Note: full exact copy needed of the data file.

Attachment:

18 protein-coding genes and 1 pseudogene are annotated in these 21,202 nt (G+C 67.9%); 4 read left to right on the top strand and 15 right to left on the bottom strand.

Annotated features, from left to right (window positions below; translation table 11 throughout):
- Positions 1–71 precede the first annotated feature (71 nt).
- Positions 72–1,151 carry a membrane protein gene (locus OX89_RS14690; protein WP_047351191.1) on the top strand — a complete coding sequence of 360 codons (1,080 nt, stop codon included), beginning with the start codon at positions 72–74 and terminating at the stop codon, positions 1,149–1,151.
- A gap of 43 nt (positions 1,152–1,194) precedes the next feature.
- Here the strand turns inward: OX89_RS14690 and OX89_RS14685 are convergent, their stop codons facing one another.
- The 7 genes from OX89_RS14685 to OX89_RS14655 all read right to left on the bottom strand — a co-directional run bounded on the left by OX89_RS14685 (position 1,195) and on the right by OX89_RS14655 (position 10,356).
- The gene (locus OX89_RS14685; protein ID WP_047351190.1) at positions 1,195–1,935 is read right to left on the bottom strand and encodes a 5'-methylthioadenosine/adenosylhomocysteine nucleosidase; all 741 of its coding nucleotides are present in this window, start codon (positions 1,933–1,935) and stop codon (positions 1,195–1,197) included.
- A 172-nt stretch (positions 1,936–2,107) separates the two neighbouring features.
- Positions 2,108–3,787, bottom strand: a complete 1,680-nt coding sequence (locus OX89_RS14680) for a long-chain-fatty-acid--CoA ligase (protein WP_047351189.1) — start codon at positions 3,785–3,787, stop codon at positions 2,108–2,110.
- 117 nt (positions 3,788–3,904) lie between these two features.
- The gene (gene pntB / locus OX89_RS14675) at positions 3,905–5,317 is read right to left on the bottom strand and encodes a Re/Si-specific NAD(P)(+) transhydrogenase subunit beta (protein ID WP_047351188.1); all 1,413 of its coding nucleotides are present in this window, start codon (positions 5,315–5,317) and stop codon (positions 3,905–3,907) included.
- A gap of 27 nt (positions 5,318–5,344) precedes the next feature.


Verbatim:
18 protein-coding genes and 1 pseudogene are annotated in these 21,202 nt (G+C 67.9%); 4 read left to right on the top strand and 15 right to left on the bottom strand.

Annotated features, from left to right (window positions below; translation table 11 throughout):
- Positions 1–71 precede the first annotated feature (71 nt).
- Positions 72–1,151 carry a membrane protein gene (locus OX89_RS14690; protein WP_047351191.1) on the top strand — a complete coding sequence of 360 codons (1,080 nt, stop codon included), beginning with the start codon at positions 72–74 and terminating at the stop codon, positions 1,149–1,151.
- A gap of 43 nt (positions 1,152–1,194) precedes the next feature.
- Here the strand turns inward: OX89_RS14690 and OX89_RS14685 are convergent, their stop codons facing one another.
- The 7 genes from OX89_RS14685 to OX89_RS14655 all read right to left on the bottom strand — a co-directional run bounded on the left by OX89_RS14685 (position 1,195) and on the right by OX89_RS14655 (position 10,356).
- The gene (locus OX89_RS14685; protein ID WP_047351190.1) at positions 1,195–1,935 is read right to left on the bottom strand and encodes a 5'-methylthioadenosine/adenosylhomocysteine nucleosidase; all 741 of its coding nucleotides are present in this window, start codon (positions 1,933–1,935) and stop codon (positions 1,195–1,197) included.
- A 172-nt stretch (positions 1,936–2,107) separates the two neighbouring features.
- Positions 2,108–3,787, bottom strand: a complete 1,680-nt coding sequence (locus OX89_RS14680) for a long-chain-fatty-acid--CoA ligase (protein WP_047351189.1) — start codon at positions 3,785–3,787, stop codon at positions 2,108–2,110.
- 117 nt (positions 3,788–3,904) lie between these two features.
- The gene (gene pntB / locus OX89_RS14675) at positions 3,905–5,317 is read right to left on the bottom strand and encodes a Re/Si-specific NAD(P)(+) transhydrogenase subunit beta (protein ID WP_047351188.1); all 1,413 of its coding nucleotides are present in this window, start codon (positions 5,315–5,317) and stop codon (positions 3,905–3,907) included.
- A gap of 27 nt (positions 5,318–5,344) precedes the next feature.